Over a median follow-up of 24 months, 141 patients suffered from CVD. Univariate Cox’s regression showed that age; anticoagulant type; and white blood cell, platelet, blood sugar, TC, TG, non-HDL-C, and total blood protein levels were risk factors for CVD (all P < 0.05). The Kaplan-Meier survival curve revealed a positive correlation between the non-HDL-C level and CVD incidence. The ROC curves suggest that, relative to TC, TG, LDL-C, and other indicators, non-HDL-C better predicted CVD in MHD patients. The Youden index maximum was 0.549, corresponding to a non-HDL-C cutoff of 3.39 mmol/L.

Compared to overseas large-scale studies [20], the LDL-C reductions that we observed were greater. Takahiro [21] found that the non-HDL-C levels predicted mortality and was minimally affected by the fasting or serum TG level. Meta-analyses and large prospective studies found that non-HDL-C levels at treatment were better predictors of CVD than the LDL-C levels [22]. The non-HDL-C level is a simple predictor of risk in patients using or discontinuing statins; there is no need for a fasting blood sample [23]. When post-prandial LDL-C and non-HDL-C goals were reassessed using the non-fasting cut-off points, the percentage attainments did not differ in the fasting and non-fasting states. It has been suggested that the control of non-HDL-C levels of afforded better clinical benefits than those delivered by the control of LDL-C levels [24]. Non-HDL-C assessment is better than LDL-C evaluation when exploring the percentage attainments of non-fasting lipid levels that improve the coronary health of dialysis patients [25]. Cesaro et al. [26] found that ApoA was an independent risk factor for CVD events, but clinical verification is lacking. Unfortunately, ApoA data were lacking in this study; such data are required in future studies.

Study strengths and limitations

The strengths of the study include the large sample size and the involvement of 10 provincial dialysis centers; this enhances the generalizability of the findings. Also, all researchers strictly followed standard operating procedures. Transdermal dialysis was simple, associated with good patient acceptance. The dropout rate was only 3.5% and the exit rate 4.0%. The principal limitation is that the retrospective design may be associated with observer and/or performance bias; also, the follow-up time was short. A long-term, multi-center prospective study is required.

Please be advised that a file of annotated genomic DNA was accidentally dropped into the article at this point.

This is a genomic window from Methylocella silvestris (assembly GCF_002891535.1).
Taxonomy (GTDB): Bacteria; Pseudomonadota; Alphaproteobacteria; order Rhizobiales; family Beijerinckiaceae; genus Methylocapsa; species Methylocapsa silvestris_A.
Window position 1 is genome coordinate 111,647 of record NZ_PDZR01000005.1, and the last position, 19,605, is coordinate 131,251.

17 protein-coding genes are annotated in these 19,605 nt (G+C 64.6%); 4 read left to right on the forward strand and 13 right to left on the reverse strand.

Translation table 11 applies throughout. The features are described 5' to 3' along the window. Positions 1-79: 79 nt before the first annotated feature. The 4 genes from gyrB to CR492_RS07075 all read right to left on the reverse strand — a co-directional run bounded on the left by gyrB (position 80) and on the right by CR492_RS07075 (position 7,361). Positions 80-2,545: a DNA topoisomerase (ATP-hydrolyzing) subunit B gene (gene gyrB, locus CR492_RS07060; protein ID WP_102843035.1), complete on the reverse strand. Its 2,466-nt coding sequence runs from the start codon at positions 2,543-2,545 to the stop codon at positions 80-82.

In conclusion, this study found that the serum non-HDL-C levels correlated positively with the cardiovascular disease risk. Compared to the TG, TC, and LDL-C levels, the non-HDL-C level better predicted CVD events in MHD patients, and can thus serve as a new clinical marker. Physicians should closely monitor non-HDL-C levels to reduce CVD events in MHD patients.

Availability of data and materials

The datasets used and/or analysed during the current study are available from the corresponding author on reasonable request.


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We would like to thank the members of the Southern Guangdong: Improving Outcome of Kidney Disease (SOGOOD) group: Zongpei Jiang (Department of Nephrology, The Sixth Affiliated Hospital, Sun Yat-Sen University); Guoliang Xiong (The Fourth Affiliated Hospital of Guangzhou University of Chinese Medicine, Shenzhen Traditional Chinese Medicine Hospital, Shenzhen); Guohui Liu (Department of Nephrology, Dongguan people’s Hospital, Guangdong, China); Yuping Chen (Department of Nephrology, The First people’s Hospital of Zhaoqing, Guangdong, China); Wen Zhao (Department of Nephrology, The Second People’s Hospital of Futian District Shenzhen, Guangdong, China); Dong Chen (Department of Nephrology, Baoan Central Hospital of Shenzhen, Guangdong, China); Xingming Tang (Haemopurification Department, Tungwah Hospital of Sun Yat-sen University, Dongguan, Guangdong, China); Zhen Ma (Department of Nephrology, Guangzhou Hospital of Integrated Traditional and West Medicine, Guangdong, China); Xianrui Dou (Department of Nephrology, Shunde Hospital of Southern Medical University, Guangdong, China).


This research was supported by Shenzhen Science and Technology Project (JCYJ20190812180603786).

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Airong Qi, Shunmin Li conceived and designed the research methods. Denggui Luo, Yueming Luo, Yanhong Zou analysed the data. Yuanzhao Xu, Bo Fu, Dong Yang, Jun Yang,Cai Xu and Shuyi Ling collected the data. Denggui Luo, Yueming Luo and Yanhong Zou wrote the original draft. Airong Qi and Shunmin Li reviewed and edited the manuscript. All authors read and approved the final manuscript.

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Correspondence to Shunmin Li or Airong Qi.

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Ethics approval was reviewed and approved by the hospital’s Human Research Ethics Committee (No. K2020–029-01). The investigator or a person authorized by the investigator was responsible for disclosing the benefits and risks of trial participation to each patient, the patient’s legal representative, or a notary witness. Written informed consent was obtained from each patient for participation in the trial.

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All of the participants agreed and provided written informed consent.

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The authors declare no confict of interest.

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Luo, D., Luo, Y., Zou, Y. et al. Non-high-density lipoprotein cholesterol may predict the cardio-cerebrovascular risk in patients on maintenance hemodialysis. Lipids Health Dis 20, 159 (2021).